Part A â€“ Introduction The review design used at Massey was used in the ITP sector and in the wider public sector. It was an international first in that it focused on all the factors that influence the gender pay gap, including the representation and distribution of men and women in the workforce.
The review process at Massey University The review was conducted between November 2009 and December 2010. It was sponsored by Alan Davis, AVC People and Organisational Development (POD), in partnership with the TEU, represented by Suzanne McNabb. A steering committee clarified the methodology, developed the survey, and selected a review committee. The PaEE review committee, comprising both general and academic staff from the three campuses, met throughout 2010. Significant contributions were made by specialist staff from the University. The review was managed by an independent external contractor, Rae Torrie. The review used a five-step process contained in a Pay and employment equity review workbook for the university sector that addressed the following research questions: What are the gender differences at Massey University? Why are there gender differences? Are the differences explainable and justifiable? What must be done to address gender inequities? How will agreed actions be managed and monitored? Two main sources of data informed the review process: information from the payroll and human resource information system, and data gathered from a staff survey. The committee also considered other relevant internal and external information. In order to compare the work that men and women do, and associated remuneration, it was necessary to be able to establish work that is the same and work that is different but of equal value3. The committee used a classification of occupation tool known as ANZSCO (Australian and New Zealand Standard Classification of Occupations 4) and a pay and employment equity analysis tool (PEEAT) developed by the Department of Labour which provided quantitative information A total of 1784 Massey University staff participated in a Human Ethics Approved, on-line survey conducted by an independent company. Of the 3545 staff invited, 50% responded and were broadly representative of the Universityâ€™s workforce. The initial analysis enabled the committee to develop a preliminary list of issues. The next task was to determine whether the different outcomes for men and women were explainable and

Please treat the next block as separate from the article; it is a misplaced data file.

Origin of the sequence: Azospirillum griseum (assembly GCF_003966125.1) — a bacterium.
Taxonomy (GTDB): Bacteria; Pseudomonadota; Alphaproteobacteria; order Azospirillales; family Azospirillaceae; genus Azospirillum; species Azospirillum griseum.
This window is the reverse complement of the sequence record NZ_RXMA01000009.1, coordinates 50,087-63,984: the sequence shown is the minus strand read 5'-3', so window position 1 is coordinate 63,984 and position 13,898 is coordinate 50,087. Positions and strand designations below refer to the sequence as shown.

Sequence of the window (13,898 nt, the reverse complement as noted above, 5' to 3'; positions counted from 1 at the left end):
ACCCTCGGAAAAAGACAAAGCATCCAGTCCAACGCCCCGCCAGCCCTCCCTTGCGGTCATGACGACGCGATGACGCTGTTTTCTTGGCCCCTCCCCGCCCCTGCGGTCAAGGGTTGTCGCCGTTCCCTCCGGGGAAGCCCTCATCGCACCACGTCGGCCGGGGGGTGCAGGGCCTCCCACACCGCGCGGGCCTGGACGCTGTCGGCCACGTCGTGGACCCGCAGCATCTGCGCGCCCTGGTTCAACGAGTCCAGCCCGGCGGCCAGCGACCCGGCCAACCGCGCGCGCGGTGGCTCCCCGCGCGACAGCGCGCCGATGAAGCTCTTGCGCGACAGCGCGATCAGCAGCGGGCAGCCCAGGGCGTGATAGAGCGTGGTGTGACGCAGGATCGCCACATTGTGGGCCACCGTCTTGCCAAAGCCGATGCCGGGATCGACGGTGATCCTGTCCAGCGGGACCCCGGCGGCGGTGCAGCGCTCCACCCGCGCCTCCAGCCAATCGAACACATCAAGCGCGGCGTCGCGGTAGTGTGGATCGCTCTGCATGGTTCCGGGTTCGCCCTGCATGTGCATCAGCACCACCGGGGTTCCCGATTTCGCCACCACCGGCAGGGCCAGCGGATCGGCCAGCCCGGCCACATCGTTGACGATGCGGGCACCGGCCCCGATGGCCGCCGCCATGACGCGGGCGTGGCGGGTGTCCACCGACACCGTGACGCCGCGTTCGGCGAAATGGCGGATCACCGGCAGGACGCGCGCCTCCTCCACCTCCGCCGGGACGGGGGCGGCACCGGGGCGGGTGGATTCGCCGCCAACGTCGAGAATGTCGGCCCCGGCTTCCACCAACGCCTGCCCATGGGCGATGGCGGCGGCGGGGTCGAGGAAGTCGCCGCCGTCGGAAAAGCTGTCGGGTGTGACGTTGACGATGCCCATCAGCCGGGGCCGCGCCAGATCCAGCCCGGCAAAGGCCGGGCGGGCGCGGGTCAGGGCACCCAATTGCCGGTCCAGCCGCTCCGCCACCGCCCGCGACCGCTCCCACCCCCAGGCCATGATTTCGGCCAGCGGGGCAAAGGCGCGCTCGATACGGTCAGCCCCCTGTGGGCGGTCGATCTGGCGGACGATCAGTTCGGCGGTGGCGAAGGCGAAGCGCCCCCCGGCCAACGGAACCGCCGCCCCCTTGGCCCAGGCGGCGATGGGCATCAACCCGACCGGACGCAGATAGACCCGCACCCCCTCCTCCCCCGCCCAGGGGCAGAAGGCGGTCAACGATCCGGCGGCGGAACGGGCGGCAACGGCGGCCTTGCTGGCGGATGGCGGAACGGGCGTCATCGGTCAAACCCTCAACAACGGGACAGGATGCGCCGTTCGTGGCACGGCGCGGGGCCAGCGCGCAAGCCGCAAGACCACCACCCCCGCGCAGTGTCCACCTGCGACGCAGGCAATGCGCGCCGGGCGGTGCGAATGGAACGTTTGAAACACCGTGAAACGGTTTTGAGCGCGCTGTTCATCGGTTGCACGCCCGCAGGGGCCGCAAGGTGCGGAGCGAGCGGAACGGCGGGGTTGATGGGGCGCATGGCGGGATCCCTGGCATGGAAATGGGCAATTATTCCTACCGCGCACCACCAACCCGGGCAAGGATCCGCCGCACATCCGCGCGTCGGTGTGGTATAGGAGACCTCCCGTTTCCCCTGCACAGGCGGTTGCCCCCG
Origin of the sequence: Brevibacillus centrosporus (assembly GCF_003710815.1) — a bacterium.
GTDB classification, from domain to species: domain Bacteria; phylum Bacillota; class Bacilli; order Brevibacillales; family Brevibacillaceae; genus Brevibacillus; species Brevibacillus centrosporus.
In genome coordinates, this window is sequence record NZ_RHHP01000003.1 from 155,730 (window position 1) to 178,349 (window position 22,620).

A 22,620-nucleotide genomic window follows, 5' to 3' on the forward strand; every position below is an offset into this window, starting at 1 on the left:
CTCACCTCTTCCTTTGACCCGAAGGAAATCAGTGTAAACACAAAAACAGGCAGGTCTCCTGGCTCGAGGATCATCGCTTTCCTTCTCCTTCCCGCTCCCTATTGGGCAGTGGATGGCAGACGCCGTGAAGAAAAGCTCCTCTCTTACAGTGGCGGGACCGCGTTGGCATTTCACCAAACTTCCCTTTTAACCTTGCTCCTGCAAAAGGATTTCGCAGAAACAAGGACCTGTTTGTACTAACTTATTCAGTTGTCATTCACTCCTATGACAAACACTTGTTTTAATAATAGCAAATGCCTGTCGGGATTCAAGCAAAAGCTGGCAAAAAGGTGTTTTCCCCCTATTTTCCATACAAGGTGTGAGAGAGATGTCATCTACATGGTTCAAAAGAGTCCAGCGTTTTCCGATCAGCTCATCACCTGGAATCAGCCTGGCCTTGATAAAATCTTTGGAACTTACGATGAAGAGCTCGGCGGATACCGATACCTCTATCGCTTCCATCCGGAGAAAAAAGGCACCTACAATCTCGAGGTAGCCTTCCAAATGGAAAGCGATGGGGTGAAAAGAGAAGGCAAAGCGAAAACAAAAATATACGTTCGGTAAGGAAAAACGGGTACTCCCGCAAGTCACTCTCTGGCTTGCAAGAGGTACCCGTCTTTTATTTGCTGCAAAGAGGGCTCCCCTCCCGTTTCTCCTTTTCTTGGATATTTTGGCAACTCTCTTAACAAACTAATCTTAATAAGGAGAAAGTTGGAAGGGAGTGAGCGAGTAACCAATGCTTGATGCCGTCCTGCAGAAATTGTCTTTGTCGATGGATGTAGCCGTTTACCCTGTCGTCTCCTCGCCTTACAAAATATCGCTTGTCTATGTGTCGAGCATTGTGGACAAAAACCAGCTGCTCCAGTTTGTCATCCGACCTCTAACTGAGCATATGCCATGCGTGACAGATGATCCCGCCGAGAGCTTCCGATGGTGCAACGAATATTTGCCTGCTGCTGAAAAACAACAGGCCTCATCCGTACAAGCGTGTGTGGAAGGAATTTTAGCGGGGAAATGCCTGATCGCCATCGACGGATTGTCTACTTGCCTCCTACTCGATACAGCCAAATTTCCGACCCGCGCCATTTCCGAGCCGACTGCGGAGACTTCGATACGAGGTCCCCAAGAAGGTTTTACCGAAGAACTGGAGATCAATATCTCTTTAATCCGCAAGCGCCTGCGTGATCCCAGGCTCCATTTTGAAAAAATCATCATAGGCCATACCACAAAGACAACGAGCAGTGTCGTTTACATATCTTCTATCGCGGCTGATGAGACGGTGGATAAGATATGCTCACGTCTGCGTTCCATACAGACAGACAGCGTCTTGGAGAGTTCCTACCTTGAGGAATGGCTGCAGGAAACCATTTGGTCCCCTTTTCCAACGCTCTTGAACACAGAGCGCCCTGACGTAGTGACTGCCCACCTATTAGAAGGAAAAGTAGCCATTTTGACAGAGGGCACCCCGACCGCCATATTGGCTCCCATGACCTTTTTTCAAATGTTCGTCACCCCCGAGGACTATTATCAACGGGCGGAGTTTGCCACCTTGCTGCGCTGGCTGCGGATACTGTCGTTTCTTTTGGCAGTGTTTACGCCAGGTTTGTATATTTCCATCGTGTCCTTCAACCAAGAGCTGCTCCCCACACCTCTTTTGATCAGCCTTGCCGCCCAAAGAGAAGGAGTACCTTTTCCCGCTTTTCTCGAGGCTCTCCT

At times within any organisation, job titles are not consistently defined and applied and the same work can have different job
titles, or different work can have the same job titles. Most often within organisations, there is a mixture of some clearly defined work with titles that are consistently applied, and other areas of poorly defined work and/or inconsistent application. 4
ANZSCO is used by Statistics New Zealand as the framework for classifying census data, so provides a useful point of national
comparison should Massey want to do this.